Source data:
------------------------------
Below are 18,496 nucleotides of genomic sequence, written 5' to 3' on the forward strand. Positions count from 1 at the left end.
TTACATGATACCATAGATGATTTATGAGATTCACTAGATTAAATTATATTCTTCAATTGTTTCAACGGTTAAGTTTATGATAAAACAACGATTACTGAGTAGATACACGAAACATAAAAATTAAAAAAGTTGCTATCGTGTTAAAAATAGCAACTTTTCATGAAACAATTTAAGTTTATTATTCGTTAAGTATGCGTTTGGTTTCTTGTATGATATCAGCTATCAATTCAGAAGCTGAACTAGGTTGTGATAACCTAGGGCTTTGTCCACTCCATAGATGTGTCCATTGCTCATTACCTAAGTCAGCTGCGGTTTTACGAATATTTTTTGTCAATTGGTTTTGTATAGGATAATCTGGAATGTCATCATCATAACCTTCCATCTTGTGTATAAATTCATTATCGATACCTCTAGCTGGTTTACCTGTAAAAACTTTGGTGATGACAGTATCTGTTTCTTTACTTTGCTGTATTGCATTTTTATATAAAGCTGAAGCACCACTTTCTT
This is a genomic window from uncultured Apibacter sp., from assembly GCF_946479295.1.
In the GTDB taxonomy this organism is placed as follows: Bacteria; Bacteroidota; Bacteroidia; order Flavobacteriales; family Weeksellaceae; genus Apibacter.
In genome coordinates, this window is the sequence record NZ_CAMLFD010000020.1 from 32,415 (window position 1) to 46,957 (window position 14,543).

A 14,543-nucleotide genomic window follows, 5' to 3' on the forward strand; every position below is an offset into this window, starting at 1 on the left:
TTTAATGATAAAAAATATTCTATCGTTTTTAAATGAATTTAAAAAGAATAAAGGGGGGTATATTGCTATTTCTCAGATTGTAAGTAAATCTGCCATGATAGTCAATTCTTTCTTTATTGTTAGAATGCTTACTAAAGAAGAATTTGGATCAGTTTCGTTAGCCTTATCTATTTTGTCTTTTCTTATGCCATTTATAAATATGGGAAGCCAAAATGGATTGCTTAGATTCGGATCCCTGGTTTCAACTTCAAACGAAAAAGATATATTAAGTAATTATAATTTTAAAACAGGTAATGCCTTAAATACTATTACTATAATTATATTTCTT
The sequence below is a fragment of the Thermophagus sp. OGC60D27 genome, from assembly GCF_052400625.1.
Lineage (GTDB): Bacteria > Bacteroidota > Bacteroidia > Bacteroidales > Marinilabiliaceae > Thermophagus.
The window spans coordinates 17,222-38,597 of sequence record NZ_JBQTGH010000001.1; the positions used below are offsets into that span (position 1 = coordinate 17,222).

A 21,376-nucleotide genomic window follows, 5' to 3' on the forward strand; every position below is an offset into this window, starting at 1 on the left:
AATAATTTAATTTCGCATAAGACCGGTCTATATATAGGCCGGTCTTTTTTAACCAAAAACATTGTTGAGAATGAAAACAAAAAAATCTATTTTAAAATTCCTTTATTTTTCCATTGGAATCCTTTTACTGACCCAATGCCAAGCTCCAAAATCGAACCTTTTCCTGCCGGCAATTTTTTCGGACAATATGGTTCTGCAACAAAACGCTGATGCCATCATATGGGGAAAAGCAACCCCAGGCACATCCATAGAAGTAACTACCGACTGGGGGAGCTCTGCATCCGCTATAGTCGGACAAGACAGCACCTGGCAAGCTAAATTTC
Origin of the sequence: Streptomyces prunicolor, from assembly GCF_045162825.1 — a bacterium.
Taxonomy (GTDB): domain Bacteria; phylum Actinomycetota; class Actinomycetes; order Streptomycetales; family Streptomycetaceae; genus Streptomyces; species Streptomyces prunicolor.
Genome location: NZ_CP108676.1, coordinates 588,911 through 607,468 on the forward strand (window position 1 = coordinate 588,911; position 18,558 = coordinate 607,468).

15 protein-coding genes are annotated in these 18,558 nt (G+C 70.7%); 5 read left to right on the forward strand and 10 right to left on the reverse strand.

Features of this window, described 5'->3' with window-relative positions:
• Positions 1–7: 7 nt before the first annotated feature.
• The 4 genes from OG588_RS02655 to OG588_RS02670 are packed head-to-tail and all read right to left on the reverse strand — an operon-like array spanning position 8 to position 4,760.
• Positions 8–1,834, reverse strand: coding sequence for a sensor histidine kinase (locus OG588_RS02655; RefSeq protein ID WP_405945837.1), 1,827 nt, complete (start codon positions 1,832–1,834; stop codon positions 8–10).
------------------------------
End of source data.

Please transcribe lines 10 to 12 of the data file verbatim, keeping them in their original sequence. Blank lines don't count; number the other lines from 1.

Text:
The window spans coordinates 17,222-38,597 of sequence record NZ_JBQTGH010000001.1; the positions used below are offsets into that span (position 1 = coordinate 17,222).

A 21,376-nucleotide genomic window follows, 5' to 3' on the forward strand; every position below is an offset into this window, starting at 1 on the left:
AATAATTTAATTTCGCATAAGACCGGTCTATATATAGGCCGGTCTTTTTTAACCAAAAACATTGTTGAGAATGAAAACAAAAAAATCTATTTTAAAATTCCTTTATTTTTCCATTGGAATCCTTTTACTGACCCAATGCCAAGCTCCAAAATCGAACCTTTTCCTGCCGGCAATTTTTTCGGACAATATGGTTCTGCAACAAAACGCTGATGCCATCATATGGGGAAAAGCAACCCCAGGCACATCCATAGAAGTAACTACCGACTGGGGGAGCTCTGCATCCGCTATAGTCGGACAAGACAGCACCTGGCAAGCTAAATTTC